It looks as if a fair amount of it could be digital, and that may apply to the audio too - In which case, not worthwhile proceding.

    Your best bet may be to carefully remove the electronics, put them on one side somewhere, and just use the mic.

    If you want to go that way, need to determine what type the existing mic is and if it's useable.

    You might be better off taking out the lot, and fitting your own.

    You will then have plenty of room in the handset.

    Are you sure the amp you have, has a phono input - Or is it a 1/4" mono
    jack ?

    Generally, vocal mic inputs as used by karaoke machines are 1/4" jack to take relatively low impedance/low output mics.

    So if you want to try the original mic, and it is a 1/4" input, I think the best thing for you to do is to desolder the wires and remove the mic from the H/S
    (don't get it too hot- It looks like it could be easily damaged).

    You could have a look and see if there is any manufacturer name and part no. first - Check the earpiece end as well.

    If you have a multimeter with resistance range measure across it - If its in the order of hundreds of ohms then, it may work - If it's practically open circuit (megohms) then it is probably electret - Easier to replace it.

    Get a 1/4" jack plug (if that's what it is) and solder a short length of open ended screened cable onto it. Plug it into your amp and see if you get lots of hum when you stick your finger on the centre conductor. If so, all well and good.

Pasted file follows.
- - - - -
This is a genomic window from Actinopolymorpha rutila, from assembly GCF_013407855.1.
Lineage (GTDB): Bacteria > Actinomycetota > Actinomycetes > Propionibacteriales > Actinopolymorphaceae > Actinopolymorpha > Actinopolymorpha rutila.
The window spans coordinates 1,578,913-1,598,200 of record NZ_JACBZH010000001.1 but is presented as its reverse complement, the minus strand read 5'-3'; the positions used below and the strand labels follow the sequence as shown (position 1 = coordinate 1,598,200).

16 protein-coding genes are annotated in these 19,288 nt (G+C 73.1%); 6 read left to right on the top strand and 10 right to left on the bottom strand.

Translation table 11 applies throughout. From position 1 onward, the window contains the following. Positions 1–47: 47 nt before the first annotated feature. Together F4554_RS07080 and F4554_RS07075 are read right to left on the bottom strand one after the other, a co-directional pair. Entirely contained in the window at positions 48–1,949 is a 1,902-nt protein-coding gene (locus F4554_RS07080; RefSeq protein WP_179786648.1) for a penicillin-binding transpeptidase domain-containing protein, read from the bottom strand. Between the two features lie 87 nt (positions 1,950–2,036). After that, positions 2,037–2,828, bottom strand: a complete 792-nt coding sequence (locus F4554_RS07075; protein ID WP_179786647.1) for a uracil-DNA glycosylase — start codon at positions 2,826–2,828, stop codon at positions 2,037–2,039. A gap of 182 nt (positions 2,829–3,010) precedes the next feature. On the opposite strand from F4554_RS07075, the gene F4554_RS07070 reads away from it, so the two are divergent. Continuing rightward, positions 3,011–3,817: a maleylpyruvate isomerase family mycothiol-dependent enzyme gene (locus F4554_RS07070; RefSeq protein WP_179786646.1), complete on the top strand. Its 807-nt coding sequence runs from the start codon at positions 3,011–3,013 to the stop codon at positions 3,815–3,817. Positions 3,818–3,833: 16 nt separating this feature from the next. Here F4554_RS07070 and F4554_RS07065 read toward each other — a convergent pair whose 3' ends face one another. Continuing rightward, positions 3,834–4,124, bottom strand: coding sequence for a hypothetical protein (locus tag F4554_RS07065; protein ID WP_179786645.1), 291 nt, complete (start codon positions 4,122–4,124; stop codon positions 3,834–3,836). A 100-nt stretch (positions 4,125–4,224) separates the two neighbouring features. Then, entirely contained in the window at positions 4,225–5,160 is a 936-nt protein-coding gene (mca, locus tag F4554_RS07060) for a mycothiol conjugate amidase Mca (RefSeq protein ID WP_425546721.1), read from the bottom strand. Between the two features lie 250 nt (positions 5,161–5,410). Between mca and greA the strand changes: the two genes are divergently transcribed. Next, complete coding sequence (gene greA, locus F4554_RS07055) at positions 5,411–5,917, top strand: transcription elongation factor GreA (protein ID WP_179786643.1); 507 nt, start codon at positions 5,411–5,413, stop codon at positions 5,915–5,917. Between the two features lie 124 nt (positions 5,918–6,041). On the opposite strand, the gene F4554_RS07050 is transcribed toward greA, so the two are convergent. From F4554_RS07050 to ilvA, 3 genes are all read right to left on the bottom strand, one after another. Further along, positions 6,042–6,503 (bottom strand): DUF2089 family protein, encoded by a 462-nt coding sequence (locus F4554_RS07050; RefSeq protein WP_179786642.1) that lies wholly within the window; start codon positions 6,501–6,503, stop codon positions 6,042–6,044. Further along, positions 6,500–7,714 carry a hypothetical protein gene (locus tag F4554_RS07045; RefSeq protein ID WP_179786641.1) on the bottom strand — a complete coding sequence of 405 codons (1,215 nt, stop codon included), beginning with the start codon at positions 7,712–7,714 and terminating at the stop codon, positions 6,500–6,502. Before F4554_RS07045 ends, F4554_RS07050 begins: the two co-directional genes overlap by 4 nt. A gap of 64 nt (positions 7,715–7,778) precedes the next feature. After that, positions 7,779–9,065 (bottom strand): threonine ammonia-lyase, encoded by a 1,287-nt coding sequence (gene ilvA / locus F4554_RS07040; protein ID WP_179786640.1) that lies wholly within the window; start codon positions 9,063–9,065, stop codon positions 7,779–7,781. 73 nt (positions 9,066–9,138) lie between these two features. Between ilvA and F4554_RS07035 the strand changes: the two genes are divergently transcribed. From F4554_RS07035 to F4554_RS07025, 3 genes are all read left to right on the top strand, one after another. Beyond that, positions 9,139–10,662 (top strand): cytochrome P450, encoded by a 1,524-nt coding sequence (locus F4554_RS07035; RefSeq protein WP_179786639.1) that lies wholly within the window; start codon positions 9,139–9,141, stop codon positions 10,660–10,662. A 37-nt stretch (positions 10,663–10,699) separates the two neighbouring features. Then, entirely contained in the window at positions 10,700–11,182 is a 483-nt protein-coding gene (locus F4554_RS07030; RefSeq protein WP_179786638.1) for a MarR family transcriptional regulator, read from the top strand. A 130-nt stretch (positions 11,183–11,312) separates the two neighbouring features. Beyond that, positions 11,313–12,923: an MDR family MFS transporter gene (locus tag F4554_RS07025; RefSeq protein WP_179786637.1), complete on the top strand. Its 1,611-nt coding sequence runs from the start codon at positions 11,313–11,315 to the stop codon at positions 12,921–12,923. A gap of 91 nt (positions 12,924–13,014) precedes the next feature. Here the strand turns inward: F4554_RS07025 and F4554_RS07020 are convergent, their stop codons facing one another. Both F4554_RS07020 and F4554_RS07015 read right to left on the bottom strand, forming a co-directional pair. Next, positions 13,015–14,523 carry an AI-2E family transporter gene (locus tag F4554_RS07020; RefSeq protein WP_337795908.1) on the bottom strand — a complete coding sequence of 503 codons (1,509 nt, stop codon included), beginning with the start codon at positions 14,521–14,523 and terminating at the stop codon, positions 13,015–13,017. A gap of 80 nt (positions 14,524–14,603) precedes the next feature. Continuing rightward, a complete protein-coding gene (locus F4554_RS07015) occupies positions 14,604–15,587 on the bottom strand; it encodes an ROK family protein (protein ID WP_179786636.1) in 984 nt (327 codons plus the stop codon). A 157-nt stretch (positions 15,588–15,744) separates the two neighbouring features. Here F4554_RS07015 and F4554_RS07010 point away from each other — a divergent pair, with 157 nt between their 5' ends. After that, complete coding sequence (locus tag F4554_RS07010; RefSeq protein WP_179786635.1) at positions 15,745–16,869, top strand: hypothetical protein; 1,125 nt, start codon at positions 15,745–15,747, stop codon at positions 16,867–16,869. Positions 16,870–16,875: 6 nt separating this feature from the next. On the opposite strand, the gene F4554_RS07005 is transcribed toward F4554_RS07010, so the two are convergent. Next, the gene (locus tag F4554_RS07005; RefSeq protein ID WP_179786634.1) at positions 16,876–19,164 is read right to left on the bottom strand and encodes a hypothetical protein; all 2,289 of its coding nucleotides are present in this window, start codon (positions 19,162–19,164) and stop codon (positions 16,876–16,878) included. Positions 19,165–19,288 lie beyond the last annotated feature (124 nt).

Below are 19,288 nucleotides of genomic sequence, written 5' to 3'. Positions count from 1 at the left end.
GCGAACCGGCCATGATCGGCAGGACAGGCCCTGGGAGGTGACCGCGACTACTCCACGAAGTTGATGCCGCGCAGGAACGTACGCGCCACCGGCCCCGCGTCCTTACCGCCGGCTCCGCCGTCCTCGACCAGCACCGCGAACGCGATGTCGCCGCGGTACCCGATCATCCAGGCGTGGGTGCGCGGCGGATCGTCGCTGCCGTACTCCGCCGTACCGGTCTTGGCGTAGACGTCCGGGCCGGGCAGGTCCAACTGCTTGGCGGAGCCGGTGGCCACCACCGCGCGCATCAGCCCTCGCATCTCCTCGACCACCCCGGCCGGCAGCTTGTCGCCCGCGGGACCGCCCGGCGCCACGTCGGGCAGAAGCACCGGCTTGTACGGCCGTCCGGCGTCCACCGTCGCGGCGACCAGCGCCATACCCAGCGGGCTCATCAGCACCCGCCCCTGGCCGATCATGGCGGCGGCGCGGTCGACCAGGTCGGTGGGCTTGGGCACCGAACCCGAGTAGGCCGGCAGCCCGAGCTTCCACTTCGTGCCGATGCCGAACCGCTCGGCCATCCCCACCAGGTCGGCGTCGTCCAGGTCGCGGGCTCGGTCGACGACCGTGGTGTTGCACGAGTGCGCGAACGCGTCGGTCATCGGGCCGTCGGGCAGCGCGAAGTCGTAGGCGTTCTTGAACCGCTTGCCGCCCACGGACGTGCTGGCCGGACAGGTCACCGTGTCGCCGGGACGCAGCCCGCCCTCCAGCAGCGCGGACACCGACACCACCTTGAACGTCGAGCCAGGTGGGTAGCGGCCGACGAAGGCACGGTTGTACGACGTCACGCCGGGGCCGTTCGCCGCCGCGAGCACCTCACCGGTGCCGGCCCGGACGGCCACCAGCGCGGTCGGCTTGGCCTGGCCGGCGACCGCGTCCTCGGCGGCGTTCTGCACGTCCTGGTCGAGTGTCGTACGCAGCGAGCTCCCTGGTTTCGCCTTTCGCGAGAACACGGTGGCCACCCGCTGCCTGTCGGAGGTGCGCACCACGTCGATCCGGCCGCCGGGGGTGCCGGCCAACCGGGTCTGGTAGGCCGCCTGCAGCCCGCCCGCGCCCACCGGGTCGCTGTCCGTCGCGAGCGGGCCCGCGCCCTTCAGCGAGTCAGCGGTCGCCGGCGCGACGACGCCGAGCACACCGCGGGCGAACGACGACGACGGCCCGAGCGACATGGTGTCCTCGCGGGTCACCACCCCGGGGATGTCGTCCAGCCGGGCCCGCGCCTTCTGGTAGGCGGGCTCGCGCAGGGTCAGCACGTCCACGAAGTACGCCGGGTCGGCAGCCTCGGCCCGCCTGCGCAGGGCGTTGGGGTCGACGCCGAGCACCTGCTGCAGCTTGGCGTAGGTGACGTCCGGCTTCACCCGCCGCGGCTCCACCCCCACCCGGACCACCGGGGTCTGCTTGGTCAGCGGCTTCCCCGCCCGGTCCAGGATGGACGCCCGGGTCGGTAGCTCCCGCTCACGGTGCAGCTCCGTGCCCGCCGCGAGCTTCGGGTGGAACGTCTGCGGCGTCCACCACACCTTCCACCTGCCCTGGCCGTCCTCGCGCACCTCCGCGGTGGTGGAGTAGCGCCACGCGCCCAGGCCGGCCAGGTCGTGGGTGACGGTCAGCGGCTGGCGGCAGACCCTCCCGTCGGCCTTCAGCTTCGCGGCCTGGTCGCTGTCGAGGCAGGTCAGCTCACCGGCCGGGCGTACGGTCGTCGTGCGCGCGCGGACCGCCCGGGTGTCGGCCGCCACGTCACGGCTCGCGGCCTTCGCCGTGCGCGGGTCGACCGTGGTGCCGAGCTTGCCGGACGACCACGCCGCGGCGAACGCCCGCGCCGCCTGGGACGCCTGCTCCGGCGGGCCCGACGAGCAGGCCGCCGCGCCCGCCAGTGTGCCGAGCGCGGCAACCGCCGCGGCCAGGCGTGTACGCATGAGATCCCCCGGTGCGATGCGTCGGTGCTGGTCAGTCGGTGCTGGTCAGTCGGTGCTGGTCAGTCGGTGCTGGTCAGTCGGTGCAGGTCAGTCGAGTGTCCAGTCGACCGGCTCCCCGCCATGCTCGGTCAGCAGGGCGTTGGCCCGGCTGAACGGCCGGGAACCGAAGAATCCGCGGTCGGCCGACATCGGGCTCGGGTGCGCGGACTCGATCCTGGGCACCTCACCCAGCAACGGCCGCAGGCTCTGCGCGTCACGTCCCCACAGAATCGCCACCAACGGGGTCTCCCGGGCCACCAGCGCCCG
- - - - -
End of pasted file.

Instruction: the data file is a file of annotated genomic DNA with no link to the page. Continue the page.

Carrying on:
Solder the lead onto your H/S mic and see if you get any audio.

    If it's ok, then put in a screened lead between handset and amp positions.

    See if the curly lead has screened cores in it, if so, joint onto it in the cradle,
    refit your mic and joint a short length of screened cable between the cores used in the curly lead and the mic.

    wrt the switch:

    You don't really want the switch in series (leaves cable open circuit = Lots pickup/hum) - Better to put the switch across the mic, so the cable is short circuited in the idle condition, and goes open when the switch is pressed - There may be a hook rest switch you could use for that in the cradle ?

    In which case solder the screened and curly leads in parallel across the normally closed contacts of the h/r switch.

    If you can leave the blue 'Call' button in situ, you could take a spare pair of wires from the curly lead to it, and then run a pair from the cradle to your IO card input and set it up to operate the Fwd Ovhd Attendant Call - Think Ian Sissons has done that with PMDG?

    If it were me though, rather than use your little amp, I think I would consider using the same system as I use for cockpit sounds driven by the PC sound card - Some folks use home theatre/sound surround type audio systems - But I've just got a cheap hi-fi(?) stereo amp (Argos!) the mic could then be wired to the sound card mic input - That way you will get the chime as well.

    Hope this helps,

    Cheers,

    Rob